Part of the territory of the Ukraine is the Crimean peninsula so, yes, this is going to be mainly about the Crimean War. The name of the Crimean War is such a familiar one, with its overtones of Charge of the Light Brigade and Florence Nightingale and so on, that it’s sometimes easy to forget that the Crimea isn’t one of the usual battlefields we’ve been fighting on for centuries. It’s right in the north of the Black Sea.
Nevertheless, the details of the main fighting in the Crimea and surrounding territory, unlike some of the fighting on other fronts, like the Baltic, are well known, so I’ll cover it only in brief here.
To begin with, the Russians had been pushing back the Turks in Europe and we weren’t very happy about the growth in Russian power and its increasing proximity to the Med. So we and the French demanded the Russians get out of Moldavia (Moldova) and Wallachia (part of Romania; it sounds like the kind of place vampires might hang out, so it won’t come as a huge surprise that Vlad III Dracula was indeed Voivode of Wallachia).
We ended up declaring war on Russia, and when it didn’t look like we could give the Russians a knockout punch in the Balkans (very painful) or in the Baltics (also very painful) we decided on the bold, and, as it turned out, too bold, move of invading the Crimea.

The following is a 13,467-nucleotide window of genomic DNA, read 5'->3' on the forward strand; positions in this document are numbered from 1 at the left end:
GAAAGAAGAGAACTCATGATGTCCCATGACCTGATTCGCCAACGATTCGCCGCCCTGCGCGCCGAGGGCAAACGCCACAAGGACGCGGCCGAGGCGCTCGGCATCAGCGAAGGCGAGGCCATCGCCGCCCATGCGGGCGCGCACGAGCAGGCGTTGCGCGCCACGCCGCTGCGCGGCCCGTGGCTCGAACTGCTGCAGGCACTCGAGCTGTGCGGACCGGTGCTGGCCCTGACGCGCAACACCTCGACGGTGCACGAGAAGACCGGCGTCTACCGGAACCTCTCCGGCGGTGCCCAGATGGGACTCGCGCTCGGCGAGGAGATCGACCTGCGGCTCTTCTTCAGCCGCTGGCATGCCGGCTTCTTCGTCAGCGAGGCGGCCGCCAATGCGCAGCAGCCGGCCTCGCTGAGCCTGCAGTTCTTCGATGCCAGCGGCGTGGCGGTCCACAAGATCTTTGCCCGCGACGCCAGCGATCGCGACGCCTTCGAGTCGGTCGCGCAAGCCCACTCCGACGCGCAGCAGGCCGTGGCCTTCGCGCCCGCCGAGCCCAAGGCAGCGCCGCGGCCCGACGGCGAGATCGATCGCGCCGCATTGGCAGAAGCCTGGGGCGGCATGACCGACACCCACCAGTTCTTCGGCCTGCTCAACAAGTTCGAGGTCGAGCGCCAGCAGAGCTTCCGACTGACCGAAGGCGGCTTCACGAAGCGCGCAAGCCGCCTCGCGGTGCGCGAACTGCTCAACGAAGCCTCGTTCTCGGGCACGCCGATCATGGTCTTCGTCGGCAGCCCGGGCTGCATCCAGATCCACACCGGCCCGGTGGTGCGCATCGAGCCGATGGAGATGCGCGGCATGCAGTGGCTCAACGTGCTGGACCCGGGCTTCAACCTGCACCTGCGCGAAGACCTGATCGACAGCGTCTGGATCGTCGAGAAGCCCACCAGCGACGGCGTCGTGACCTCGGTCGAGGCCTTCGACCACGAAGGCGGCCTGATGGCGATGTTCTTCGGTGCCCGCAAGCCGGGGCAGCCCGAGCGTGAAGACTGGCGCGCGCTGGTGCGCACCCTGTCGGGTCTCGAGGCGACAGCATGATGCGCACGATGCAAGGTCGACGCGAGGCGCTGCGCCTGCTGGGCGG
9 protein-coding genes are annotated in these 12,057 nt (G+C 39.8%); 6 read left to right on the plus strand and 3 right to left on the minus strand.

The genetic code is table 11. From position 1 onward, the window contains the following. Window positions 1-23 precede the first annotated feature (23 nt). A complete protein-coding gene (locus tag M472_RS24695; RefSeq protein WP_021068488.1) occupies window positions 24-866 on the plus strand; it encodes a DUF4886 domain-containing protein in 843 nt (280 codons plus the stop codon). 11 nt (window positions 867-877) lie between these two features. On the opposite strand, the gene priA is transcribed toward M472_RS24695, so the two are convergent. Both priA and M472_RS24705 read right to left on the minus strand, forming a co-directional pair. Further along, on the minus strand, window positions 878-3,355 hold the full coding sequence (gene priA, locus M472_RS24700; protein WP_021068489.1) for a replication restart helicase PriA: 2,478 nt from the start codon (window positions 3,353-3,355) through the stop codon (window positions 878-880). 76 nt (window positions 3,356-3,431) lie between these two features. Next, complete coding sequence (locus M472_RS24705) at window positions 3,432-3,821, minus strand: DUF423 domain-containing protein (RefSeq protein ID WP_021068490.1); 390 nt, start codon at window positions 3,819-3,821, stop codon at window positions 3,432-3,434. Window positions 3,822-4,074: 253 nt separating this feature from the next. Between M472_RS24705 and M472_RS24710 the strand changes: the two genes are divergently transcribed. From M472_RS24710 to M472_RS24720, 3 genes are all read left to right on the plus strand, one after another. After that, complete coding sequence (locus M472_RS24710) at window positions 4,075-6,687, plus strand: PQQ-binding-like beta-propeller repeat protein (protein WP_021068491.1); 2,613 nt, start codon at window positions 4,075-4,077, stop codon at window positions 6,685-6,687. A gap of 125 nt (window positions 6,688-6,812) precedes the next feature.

On 24 September 1854 we won the Battle of the Alma, but didn’t succeed in pressing on and taking the key strategic target Sevastopol. The Russians then hit back with the Battle of Sevastopol on 24 October (which included the Charge of the Light Brigade) and the Battle of Inkerman on 5 November. Plenty of fireworks on that day. The Russians lost both battles, but we lost significant numbers of men. While not totally disastrous for us, it still was all looking rather grim and miserable, and it started looking even grimmer and more miserable when winter arrived.
In May 1855, we made another landing in the Crimea, this time at Kerch, but that didn’t lead to a breakthrough either. Eventually, in August, the Russians lost the Battle of Tchernaya, and in September, after the French had finally taken the fortifications on Malakoff Hill, Sevastopol fell. Both sides in the war were sick of it by now, and in 1856 a peace was signed in which Russia gave in on a number of key points, including reinstating Turkish control over the mouth of the Danube.
Small numbers of our troops, in the shape of an armoured car squadron, were back in action in Ukraine in the First World War. This time they were fighting on the same side as the Russians, not against them, and in this case they were trying to invade territory held by the Austrians.